The Flash: “The man who saved Central city”

Courtesy of Warner Bros. Television.
Courtesy of Warner Bros. Television.

Audiences got their first look at a modern, live adaptation of DC Comics’ own scarlet speedster last year with CW’s “The Flash.” With superheroes dominating movie screens in recent years from both Marvel and DC Comics, “The Flash” broke out of the vast array of superheroes to bring us one of the best live-action adaptations of a comic book hero on television. Season one of “The Flash” was the best season one of any show I’ve ever watched, and I’ve watched a lot. It grew considerably better with every episode and brought fun, excitement, drama, twists, turns and one of a kind characters.

So now, season two is finally here with its first episode, “The Man Who Saved Central City.” This is of course referencing what Barry Allen (Grant Gustin) as The Flash had to do in the season one finale. It was such a galactic event it’s hard not to talk about it and the consequences it had for our cast. After seeing no hope in defeating the ominous Eobard Thawne (Rick Cosnett) from the future, also known as The Reverse Flash, Eddie Thawne, our suave Central City detective and accomplice to The Flash, shot himself. This is to prevent Eobard from existing in the future, since they’re distant relatives. This causes Eobard Thawne to be erased from existence, but because time was altered, a gigantic wormhole opens up over Central City. Is that all making sense? Stick with me, because that’s how season one ended with its huge cliffhanger.

Now after waiting for so long, we’re here at the first episode of season two taking place six months after the wormhole invaded Central City. Now the city, believing Allen saved them from ultimate destruction, creates a new holiday known as The Flash Day. But Allen is depressed because of the wormhole’s lasting consequences. We’re shown through flashbacks that Allen, in order to stop the wormhole’s devastation, put himself in danger to run at fast speeds within the wormhole. With the help of Firestorm, a superpowered flame shifter and ally of The Flash, they managed to contain and close the wormhole, but at an expense. When their bodies fuse together, physicist Martin Stein (Victor Garber) and Barry’s friend Ronnie Raymond (Robbie Amell) together as Firestorm. While inside the wormhole, Firestorm had to sacrifice himself in order to stop it. Stein made it out alive, while his other half, Raymond, seemingly perished.

Flash forward to present day now and the members of Team Flash are separated. Allen is alone and depressed, thinking it was his fault Raymond died. Detective Joe West (Jesse L. Martin) is still with the Central City Police Department with the help of tech whiz Cisco Ramon (Carlos Valdes) now aiding the department’s efforts in new technology. Caitlin Snow (Danielle Panabaker), now a former S.T.A.R. Labs assistant, works at Mercury Labs. While at first hesitant to appear at The Flash Day event, Allen shows up at the last minute to receive the key to the city. Things go awry when a big brute attacker disturbs the peace at the event. Known as Atom Smasher due to his ability to grow in size and strength, is played by Adam Copeland and renders Allen powerless. With Team Flash apart, they slowly come together again and agree to help a restrained Allen stop Atom Smasher.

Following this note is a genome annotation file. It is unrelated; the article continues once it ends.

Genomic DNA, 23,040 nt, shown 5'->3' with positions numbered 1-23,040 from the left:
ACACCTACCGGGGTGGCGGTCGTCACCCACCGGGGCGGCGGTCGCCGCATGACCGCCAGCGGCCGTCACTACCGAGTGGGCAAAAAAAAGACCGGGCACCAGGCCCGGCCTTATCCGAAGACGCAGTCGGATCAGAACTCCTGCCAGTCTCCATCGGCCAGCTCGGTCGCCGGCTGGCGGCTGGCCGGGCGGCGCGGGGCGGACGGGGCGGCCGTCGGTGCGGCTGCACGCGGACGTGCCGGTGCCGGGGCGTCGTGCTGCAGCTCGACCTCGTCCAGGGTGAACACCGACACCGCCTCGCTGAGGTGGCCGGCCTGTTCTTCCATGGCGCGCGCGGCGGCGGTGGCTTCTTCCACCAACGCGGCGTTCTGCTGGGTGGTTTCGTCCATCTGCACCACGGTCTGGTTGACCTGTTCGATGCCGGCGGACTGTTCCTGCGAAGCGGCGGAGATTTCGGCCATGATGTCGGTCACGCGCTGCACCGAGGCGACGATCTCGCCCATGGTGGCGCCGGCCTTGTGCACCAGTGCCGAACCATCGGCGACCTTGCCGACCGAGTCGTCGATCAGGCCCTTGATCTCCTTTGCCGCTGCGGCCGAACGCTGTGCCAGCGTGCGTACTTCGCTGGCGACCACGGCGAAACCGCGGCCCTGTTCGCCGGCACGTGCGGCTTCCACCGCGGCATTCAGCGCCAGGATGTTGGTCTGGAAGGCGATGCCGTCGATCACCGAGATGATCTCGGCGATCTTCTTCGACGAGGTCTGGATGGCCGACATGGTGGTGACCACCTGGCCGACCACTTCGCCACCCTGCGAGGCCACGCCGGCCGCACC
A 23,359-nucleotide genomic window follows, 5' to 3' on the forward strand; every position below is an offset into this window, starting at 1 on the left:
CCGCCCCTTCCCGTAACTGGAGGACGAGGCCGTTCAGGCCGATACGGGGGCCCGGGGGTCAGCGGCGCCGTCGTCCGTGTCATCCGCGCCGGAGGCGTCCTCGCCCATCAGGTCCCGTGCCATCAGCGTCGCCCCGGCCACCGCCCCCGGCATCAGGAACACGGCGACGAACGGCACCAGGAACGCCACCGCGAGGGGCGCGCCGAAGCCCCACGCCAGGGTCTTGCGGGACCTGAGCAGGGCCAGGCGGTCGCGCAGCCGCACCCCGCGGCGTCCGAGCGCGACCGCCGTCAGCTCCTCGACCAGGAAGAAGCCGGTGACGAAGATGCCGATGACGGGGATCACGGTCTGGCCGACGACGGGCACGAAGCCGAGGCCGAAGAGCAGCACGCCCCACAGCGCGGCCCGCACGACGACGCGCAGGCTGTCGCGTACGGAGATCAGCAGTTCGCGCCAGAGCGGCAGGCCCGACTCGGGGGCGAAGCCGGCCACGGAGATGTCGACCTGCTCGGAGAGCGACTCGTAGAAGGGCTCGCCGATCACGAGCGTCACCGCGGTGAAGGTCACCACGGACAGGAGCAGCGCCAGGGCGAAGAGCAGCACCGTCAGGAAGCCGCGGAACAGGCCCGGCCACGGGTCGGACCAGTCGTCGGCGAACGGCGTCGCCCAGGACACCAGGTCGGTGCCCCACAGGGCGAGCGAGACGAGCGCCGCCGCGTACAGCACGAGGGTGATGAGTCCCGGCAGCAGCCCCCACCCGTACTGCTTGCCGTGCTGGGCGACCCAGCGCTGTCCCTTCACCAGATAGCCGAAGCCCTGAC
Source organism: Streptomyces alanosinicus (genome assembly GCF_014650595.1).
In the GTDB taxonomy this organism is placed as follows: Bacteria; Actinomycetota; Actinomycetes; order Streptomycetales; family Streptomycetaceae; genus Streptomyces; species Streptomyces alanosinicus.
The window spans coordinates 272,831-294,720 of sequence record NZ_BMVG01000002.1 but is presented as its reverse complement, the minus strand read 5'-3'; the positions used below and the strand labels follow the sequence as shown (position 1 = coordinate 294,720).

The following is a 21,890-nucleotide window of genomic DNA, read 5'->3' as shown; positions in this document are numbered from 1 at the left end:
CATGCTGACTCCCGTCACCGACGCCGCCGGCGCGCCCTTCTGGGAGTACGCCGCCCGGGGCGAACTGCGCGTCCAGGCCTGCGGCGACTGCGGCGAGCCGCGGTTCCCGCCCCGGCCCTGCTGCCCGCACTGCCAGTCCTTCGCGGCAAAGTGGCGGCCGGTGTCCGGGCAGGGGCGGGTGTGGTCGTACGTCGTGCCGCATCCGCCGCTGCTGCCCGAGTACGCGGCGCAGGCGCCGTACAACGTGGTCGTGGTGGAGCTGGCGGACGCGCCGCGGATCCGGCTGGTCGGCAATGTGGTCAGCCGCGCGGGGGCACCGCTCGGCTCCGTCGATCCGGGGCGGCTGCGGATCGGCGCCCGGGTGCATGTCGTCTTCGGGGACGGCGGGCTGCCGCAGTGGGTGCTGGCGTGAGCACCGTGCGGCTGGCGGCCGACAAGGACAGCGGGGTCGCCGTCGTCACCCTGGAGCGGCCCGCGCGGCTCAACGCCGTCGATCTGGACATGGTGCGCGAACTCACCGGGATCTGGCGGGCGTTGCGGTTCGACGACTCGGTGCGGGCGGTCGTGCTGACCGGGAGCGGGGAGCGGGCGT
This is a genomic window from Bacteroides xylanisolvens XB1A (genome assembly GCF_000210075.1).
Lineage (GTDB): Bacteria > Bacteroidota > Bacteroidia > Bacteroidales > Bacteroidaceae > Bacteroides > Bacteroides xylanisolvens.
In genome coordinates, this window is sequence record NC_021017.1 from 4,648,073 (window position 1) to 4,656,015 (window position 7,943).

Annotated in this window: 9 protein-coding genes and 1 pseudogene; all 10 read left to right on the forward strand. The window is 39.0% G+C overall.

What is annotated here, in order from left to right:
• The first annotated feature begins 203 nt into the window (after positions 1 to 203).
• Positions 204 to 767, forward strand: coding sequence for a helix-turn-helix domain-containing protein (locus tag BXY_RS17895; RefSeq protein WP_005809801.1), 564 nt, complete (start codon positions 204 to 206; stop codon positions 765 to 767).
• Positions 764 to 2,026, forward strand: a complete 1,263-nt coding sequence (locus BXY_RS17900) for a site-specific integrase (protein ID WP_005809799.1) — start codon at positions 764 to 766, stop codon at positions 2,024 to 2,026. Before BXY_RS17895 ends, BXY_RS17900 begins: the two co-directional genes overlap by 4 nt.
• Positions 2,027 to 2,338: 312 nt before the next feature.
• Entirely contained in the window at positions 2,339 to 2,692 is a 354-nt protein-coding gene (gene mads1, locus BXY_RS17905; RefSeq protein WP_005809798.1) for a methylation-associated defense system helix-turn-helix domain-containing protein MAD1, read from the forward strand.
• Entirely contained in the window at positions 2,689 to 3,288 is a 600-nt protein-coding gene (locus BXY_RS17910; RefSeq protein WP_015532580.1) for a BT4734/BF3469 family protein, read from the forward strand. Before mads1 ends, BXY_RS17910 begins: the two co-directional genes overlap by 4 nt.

The season two premiere definitely brought with it some strong points as well as some weak points. The cast is as great as ever, with Gustin portraying a different side of Allen. He showcased his ability to portray a more down-in-the-dumps Allen, whom we’ve always seen so bright and cheerful. The whole cast feels more comfortable with each other now which makes the chemistry between them very natural. In the special effects department, we’re used to seeing Flash run at high speeds, and for a TV show that’s doesn’t have as big of a budget as some blockbuster superhero movies, it’s respectable. Although, when it comes to Atom Smasher, some things go down a notch. The effects of Atom Smasher changing in size are sometimes wonky and kind of off putting. The character also didn’t leave too much impact as we didn’t really get to see his character be fleshed out much, other than a required antagonist role for the episode.

The ending upped the ante on what’s to come for the rest of the season. After Atom Smasher is defeated, he reveals that he went after The Flash because a new menace known as Zoom promised he’d get him home after he defeated him. Afterward, when everyone gathers at S.T.A.R. Labs, an unknown intruder comes with a message. The world is in grave danger and he needs the help of Team Flash. The stranger (Jay Barrick, an older incarnation of The Flash) has time traveled to the present to warn Allen and the team. This raises the stakes considerably in what appears to be an exciting season on the horizon.

Overall, the premiere episode was a solid start for the second season. While the cast is as great as ever, the obligatory antagonist in this episode brought nothing but a message, wonky special effects and not much more. If “The Flash” looks to head in the direction season one went, with episodes getting considerably better, it looks like it might have another great run this year.

Rating: 4 stars

Facebook Comments